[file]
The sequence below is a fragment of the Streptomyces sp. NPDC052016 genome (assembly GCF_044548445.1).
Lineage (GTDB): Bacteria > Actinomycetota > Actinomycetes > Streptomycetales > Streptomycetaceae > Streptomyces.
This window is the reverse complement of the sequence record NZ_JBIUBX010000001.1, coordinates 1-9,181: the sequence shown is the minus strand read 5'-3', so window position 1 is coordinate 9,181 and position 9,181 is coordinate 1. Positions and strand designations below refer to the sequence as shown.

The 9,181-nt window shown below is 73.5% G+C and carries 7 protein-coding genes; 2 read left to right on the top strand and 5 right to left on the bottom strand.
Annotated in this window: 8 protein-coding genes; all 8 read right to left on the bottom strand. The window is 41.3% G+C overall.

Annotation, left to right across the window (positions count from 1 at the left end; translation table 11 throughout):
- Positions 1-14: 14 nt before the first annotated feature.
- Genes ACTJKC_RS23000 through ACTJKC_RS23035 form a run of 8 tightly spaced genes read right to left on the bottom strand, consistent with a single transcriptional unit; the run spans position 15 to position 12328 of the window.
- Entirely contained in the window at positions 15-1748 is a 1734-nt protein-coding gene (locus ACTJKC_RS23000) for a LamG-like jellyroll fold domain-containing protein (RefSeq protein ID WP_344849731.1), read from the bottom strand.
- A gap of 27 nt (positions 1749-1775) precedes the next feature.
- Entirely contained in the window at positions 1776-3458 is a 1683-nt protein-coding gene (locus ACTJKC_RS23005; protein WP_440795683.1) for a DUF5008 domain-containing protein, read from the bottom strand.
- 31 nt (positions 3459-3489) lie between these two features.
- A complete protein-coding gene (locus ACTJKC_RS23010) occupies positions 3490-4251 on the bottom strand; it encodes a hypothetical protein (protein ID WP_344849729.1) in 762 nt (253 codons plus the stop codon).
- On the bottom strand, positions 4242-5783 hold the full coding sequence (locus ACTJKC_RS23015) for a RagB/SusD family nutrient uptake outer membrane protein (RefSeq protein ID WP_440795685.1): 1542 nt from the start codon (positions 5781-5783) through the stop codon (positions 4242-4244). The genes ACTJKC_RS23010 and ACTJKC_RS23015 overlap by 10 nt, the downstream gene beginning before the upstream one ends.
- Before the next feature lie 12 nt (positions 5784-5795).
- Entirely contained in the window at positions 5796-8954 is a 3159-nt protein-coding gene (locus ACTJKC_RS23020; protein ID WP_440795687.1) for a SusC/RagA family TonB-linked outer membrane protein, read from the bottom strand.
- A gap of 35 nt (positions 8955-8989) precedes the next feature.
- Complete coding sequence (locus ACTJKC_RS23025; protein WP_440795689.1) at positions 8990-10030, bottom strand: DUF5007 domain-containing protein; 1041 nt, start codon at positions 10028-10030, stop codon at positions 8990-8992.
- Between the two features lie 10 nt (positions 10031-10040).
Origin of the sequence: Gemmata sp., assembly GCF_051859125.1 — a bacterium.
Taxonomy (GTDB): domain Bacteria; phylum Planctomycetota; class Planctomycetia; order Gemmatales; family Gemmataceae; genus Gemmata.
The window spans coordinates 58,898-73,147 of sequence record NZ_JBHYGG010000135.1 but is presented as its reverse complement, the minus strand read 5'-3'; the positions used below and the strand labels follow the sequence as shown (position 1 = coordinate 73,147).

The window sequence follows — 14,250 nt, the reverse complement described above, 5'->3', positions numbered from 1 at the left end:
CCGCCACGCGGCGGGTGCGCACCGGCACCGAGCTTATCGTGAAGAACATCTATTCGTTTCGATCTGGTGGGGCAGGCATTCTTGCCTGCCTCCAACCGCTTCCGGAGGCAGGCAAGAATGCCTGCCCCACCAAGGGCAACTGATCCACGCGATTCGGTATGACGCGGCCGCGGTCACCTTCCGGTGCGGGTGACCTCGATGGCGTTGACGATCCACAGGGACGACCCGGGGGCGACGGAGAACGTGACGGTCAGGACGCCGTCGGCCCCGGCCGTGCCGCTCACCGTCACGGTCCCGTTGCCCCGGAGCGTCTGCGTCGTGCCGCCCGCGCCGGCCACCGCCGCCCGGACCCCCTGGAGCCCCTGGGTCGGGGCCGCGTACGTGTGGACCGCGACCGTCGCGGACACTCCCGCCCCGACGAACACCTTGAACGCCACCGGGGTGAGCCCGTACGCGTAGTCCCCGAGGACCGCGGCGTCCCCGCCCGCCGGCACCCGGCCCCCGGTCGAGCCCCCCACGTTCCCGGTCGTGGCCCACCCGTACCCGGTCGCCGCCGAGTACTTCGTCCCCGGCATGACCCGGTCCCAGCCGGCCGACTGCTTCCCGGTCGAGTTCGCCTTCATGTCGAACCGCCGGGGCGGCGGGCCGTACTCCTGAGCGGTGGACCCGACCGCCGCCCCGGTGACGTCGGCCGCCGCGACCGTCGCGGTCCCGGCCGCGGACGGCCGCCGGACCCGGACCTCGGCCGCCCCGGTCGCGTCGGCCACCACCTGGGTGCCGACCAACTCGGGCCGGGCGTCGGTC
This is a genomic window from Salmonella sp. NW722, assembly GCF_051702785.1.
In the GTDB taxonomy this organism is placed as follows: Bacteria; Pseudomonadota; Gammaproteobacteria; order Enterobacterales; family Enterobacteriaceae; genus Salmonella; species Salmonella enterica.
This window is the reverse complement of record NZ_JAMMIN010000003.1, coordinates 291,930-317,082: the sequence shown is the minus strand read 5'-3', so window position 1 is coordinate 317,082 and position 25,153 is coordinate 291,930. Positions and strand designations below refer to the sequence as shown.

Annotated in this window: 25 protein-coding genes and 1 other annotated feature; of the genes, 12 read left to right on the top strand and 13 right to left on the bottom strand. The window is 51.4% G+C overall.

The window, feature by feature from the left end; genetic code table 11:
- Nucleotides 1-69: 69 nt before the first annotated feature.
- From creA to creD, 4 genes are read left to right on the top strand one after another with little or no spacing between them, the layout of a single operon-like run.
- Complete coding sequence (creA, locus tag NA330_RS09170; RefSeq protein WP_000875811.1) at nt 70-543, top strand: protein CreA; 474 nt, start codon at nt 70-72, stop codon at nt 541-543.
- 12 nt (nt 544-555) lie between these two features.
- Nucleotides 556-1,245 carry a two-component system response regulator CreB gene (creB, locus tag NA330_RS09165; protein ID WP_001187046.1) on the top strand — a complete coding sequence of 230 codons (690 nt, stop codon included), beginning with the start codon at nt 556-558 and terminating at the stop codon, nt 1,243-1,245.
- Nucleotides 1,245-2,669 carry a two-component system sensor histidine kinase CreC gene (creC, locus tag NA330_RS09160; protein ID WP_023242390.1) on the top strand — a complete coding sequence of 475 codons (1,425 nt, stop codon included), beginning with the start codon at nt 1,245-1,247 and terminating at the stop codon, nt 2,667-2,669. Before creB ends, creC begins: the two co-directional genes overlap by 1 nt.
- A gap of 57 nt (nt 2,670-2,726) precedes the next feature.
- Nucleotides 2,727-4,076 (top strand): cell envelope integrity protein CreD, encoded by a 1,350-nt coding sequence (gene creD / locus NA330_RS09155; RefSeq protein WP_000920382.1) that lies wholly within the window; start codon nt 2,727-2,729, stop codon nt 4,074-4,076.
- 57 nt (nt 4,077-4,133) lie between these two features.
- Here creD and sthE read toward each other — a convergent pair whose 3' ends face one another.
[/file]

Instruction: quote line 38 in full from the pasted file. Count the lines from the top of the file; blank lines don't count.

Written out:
- 57 nt (nt 4,077-4,133) lie between these two features.